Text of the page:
Who Needs Regulation, Anyway?

by Matthew Freeman

April 16, 2010

The Competitive Enterprise Institute is upset with the way administrative law works. On Thursday they released their annual report on the costs of regulations. I hesitate to dignify it with pixels, but here goes.

CEI has a problem with agency rulemaking altogether:

Congress should answer for the compliance costs (and benefits) of federal regulations. Requiring expedited votes on economically significant or controversial agency rules before they become binding on the population would reestablish congressional accountability and would help fulfill the principle of “no regulation without representation.”

First, CEI owes an apology to our revolutionary forebears for bending the notion of “no taxation without representation” into an anti-regulatory chant. And while I’m diverting, exactly who is without representation in this construction?

More significantly, long before agencies adopt regulations – and in many cases, a very long time before they adopt them – elected officials have already passed health and safety laws with instructions to the agencies on how rules are to be developed. In theory, the policymaking and political part of the process is supposed to end right there. The agencies are supposed to implement the law, applying whatever technical expertise is required in a way that’s consistent with Congress’s direction.

In practice, the politicking goes on long after Congress does its work, precisely because CEI’s industry friends line up outside the door of regulatory agencies and the White House “regulatory czar,” even before the ink is dry from the Presidential bill-signing ceremony. In effect, industry gets multiple bites of the apple. First, they contribute millions of dollars to congressional campaigns, in hopes of producing Members of Congress who feel indebted to them. Then they pour vast sums of money into lobbying when Congress is preparing to legislate. And then, once a bill is signed into law, they go to work on the regulatory agencies, applying pressure, burying them in “data dumps” intended to slow down the process, and more.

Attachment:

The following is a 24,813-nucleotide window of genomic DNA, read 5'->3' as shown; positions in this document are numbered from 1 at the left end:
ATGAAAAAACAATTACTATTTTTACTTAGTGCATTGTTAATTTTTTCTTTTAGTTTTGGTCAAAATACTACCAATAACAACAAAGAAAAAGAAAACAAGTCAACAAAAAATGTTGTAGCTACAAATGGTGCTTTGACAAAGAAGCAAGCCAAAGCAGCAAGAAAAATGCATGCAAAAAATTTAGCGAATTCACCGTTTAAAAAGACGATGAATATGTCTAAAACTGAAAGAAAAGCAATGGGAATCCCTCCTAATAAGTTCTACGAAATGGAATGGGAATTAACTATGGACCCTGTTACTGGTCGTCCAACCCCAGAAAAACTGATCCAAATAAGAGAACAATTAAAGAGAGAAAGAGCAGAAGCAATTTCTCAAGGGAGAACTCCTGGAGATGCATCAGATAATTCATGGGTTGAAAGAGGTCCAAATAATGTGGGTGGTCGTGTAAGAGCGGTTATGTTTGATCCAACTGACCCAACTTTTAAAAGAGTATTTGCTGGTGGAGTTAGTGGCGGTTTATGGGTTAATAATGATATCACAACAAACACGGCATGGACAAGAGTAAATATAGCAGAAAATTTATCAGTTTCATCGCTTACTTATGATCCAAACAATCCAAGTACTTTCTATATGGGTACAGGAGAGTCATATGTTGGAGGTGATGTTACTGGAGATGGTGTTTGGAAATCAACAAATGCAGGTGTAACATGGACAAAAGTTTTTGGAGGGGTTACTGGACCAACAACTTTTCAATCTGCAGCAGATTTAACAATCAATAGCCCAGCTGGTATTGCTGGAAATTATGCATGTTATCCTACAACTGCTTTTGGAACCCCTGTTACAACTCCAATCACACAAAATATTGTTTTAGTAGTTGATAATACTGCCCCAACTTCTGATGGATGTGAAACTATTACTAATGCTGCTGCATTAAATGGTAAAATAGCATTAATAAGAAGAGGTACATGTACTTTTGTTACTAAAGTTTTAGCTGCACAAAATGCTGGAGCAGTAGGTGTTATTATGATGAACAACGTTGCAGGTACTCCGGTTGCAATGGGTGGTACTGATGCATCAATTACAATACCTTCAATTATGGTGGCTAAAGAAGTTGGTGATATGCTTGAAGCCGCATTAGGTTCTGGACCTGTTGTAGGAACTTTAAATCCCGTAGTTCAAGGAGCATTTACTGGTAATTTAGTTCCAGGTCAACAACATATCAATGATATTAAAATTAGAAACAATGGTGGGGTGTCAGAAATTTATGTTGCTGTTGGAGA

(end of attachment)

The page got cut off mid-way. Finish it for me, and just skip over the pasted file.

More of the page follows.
Eventually that process yields a proposed regulation. It’s at that point -- often years removed from passage of the original legislation because of industry efforts to delay and hobble the effort to regulate -- it’s at that point, CEI suggests, that we should give industry yet one more bite of the apple, asking for Congress to vote again on the regulation, no doubt amidst one final blizzard of lobbying and campaign contributions.

Another important point is that CEI hangs much of its “analysis” on the idea that we should subject regulations to rigorous cost-benefit analysis (CBA). No doubt that seems like a good idea to CEI because CBA has proved so much more effective at slanting the playing field against protective regulations than it has at actually measuring the costs and benefits of regulations. But here’s the kicker, most of the nation’s protective statutes don’t call for CBA. Of the 31 major statutory provisions protecting health, safety, and the environment, only two require cost-benefit analysis. Six allow it. Then there are the other 23, which instruct the agencies to use some other method of regulatory impact anaylsis, usually a technology-based or effects-based standard (see our cost-benefit analysis chart). That hasn't stopped the White House and agencies from weakening rules through cost-benefit analysis, unfortunately, but that doesn't mean the laws aren't clear about what standard Congress intended.

So if CEI is truly worried about following the will of our elected Congress, they've gotten themselves into a pickle.

But let me move to the real world for a moment. CEI's anti-regulatory vision is not just some future hypothetical. In many areas, we’ve already tried CEI’s vision of allowing big business to pollute however much they want, and we know the consequences. We tried letting polluters use the Chesapeake Bay as a dumping ground, and sure enough they killed jobs in Maryland’s oyster and fishing industries. We tried letting paint manufacturers continue putting lead in paint even after we knew it was toxic, and ended up with thousands upon thousands of kids with significantly lowered IQs. I could go on. The point is, there’s good reason the public supports a role for the government in protecting us from those who would do us harm just to maximize profits. And there's no good reason to give industry one more chance to block badly needed regulations.
 

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Also from Matthew Freeman

Media relations consultant Matthew Freeman helps coordinate CPR's media outreach efforts and manage its online communications. His media relations experience in Washington spans more than 30 years, and his client list includes a range of organizations active on the environment, education, civil rights and liberties, health care, progressive organizing in the interfaith community, and more.

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